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Discussion Starter #1
Hello,
My wife and I recently bought a house with a sump pit but no pump. The inspector told us we could drain a dehumidifier into it, so we have the setup in the attached image. Since we don't really understand what's happening here, we thought we'd better double check that this is indeed o.k. and that we're doing it properly. Any feedback would be appreciated!


Thanks,
Justin
 

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retired framer
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Hello,
My wife and I recently bought a house with a sump pit but no pump. The inspector told us we could drain a dehumidifier into it, so we have the setup in the attached image. Since we don't really understand what's happening here, we thought we'd better double check that this is indeed o.k. and that we're doing it properly. Any feedback would be appreciated!


Thanks,
Justin
The white on the concrete looks like the salts that water will bring out of the concrete.

Can you remove the lid and see what pipes if any enter or exit it?
 

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Discussion Starter #3
Hi Nealtw,
Thanks for the quick response. Opening the lid was a bit of a revelation -- filled with water! Should I take this as an indication that the water is not draining anywhere?



If I need to get a pump installed, is that a job for a plumber or a "basement specilialist"?
 

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No reason you cannot install a pump yourself make sure you install a check valve on the discharge and run it to your storm downspouts.
 

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Discussion Starter #5
Thanks Ghostmaker! To be honest, my skills are pretty low. Is installing a pump pretty straightforward?
 

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So long as the fat pipes dumping into the pit are not more than about 2/3 covered the water can stay that way with or without a sump pum.

The purpose of a sump pump pit is to accumulate a quantity of ground water percolating out of the soil so a pump can expel decent quantities in short infrequent bursts instead of small quantities every few seconds.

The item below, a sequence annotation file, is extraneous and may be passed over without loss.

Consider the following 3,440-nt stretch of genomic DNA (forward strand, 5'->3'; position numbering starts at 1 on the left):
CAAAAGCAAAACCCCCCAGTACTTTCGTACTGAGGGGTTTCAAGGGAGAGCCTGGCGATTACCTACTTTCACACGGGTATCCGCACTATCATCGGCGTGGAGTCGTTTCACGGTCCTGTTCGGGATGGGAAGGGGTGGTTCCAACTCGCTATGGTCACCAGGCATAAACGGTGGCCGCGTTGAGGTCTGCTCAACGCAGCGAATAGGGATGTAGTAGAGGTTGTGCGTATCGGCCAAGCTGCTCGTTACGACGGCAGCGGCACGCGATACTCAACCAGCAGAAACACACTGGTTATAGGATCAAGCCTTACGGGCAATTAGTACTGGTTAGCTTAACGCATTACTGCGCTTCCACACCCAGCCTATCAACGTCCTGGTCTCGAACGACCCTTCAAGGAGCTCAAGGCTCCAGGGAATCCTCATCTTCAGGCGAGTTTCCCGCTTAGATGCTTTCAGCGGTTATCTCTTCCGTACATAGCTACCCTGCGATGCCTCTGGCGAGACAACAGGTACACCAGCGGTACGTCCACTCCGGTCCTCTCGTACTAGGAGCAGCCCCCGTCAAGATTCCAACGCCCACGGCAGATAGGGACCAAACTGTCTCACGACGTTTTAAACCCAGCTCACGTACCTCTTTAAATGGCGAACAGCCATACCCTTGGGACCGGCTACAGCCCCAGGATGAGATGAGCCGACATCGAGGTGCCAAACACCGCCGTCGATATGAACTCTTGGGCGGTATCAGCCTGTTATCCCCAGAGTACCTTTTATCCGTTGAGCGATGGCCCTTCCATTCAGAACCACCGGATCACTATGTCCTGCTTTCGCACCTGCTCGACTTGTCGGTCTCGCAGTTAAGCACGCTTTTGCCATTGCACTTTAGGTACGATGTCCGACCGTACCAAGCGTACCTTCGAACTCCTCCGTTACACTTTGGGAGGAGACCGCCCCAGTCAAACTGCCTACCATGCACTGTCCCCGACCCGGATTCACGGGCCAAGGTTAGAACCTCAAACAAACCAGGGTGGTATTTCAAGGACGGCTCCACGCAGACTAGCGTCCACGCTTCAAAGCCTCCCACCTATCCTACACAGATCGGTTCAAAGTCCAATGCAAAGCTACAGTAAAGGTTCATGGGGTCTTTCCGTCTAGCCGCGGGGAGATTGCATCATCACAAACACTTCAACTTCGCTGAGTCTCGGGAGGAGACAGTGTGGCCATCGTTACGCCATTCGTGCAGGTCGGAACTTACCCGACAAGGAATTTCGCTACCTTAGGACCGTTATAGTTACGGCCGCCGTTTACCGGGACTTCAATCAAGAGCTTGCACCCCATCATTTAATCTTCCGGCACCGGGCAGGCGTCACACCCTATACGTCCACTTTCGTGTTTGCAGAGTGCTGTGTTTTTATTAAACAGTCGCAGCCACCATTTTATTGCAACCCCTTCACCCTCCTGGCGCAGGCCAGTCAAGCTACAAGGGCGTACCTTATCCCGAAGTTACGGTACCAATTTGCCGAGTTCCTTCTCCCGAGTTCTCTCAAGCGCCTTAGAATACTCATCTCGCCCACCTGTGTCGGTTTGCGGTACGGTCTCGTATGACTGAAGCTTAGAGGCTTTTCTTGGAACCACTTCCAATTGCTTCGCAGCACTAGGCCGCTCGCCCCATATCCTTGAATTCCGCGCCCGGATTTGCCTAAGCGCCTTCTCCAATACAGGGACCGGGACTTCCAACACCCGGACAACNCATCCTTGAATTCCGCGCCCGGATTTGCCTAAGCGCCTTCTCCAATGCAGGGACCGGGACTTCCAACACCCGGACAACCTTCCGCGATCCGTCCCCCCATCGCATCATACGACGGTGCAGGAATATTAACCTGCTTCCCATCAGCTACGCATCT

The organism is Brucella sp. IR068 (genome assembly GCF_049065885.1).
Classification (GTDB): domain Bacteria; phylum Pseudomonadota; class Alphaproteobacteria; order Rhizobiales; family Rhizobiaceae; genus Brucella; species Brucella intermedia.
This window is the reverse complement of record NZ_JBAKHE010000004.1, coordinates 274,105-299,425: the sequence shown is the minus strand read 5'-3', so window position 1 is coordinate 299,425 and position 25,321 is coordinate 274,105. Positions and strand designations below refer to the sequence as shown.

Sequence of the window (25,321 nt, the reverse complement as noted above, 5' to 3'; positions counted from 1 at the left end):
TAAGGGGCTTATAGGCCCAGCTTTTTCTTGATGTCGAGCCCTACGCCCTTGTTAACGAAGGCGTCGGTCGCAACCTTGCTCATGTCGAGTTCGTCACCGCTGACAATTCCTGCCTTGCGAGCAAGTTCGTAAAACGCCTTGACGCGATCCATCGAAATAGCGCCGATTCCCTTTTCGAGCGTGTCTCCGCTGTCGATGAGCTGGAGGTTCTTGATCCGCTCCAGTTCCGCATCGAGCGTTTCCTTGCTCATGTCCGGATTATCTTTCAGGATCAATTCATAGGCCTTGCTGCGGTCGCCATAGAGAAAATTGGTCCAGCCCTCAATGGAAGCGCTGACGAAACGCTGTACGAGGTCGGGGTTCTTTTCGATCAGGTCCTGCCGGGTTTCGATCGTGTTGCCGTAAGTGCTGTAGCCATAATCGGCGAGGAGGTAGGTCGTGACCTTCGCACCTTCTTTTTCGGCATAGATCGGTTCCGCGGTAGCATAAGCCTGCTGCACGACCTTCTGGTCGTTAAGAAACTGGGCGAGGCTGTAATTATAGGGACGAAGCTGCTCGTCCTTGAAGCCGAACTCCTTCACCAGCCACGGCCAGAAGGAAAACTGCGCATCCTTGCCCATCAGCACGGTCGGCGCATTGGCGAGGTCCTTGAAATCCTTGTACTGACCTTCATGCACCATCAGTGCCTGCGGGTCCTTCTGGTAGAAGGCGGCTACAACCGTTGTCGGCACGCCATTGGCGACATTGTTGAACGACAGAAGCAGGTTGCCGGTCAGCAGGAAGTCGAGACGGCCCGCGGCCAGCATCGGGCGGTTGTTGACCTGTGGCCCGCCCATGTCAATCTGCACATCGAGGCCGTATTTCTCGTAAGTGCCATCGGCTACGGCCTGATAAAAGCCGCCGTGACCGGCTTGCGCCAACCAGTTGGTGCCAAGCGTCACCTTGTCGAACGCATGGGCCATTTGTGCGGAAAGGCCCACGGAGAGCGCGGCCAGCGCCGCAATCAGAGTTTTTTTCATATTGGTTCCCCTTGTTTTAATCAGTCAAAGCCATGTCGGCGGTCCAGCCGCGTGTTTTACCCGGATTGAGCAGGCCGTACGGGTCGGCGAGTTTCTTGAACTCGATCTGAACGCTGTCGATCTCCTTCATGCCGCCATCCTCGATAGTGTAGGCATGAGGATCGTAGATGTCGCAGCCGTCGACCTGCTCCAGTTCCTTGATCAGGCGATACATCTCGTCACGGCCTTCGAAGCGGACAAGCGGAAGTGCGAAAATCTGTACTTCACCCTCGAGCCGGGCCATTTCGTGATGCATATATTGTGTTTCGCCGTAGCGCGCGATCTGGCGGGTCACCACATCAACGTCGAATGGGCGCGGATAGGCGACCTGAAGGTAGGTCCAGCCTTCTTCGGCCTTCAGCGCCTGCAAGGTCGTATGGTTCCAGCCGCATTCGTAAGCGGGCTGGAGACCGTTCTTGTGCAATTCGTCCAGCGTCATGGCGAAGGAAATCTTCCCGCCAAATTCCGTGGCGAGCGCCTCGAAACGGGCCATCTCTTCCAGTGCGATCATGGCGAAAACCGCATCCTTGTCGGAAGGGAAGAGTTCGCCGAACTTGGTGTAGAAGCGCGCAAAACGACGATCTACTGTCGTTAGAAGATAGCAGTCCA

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retired framer
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Oh, that is happy news. Always happy to let sleeping dogs lie :)
If you live on a hill side one of those pipes might be taking the water away.

I would keep an eye on the height of the water after a rain.

Some one spent a lot of work and or money to get it this far. The pump if needed is the easy stuff.
 

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A previous city subdivision-built house we owned had a pit with no pump. We were later told that the city building code mandated it, which probably made sense when most of the city was near a lake, but then expanded up the sandy surrounding hills. Ours was bone dry.
The skim of dust suggests to me that the water has been there for a very long time, possibly since the floor was finished before the lid went on. I would keep an eye on it over seasons and weather event and see what happens (we don't know how old the house is). Adding a pump can pretty simple depending on the where's and how's of the discharge line; you have to move it away from your foundation but not impact on neighbours. Whether you can run it into municipal storm drains, run it to the curb, etc. depends on local rules.
 

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I would consider getting a water leak detector and just sitting it on top or adjacent, to let you know if the pit ever actually fills up.
 

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Installing a pump isn't hard, but you also have to drill a hole in the side of the house and pipe in the pump to the outside with 1 1/2" pvc.
 
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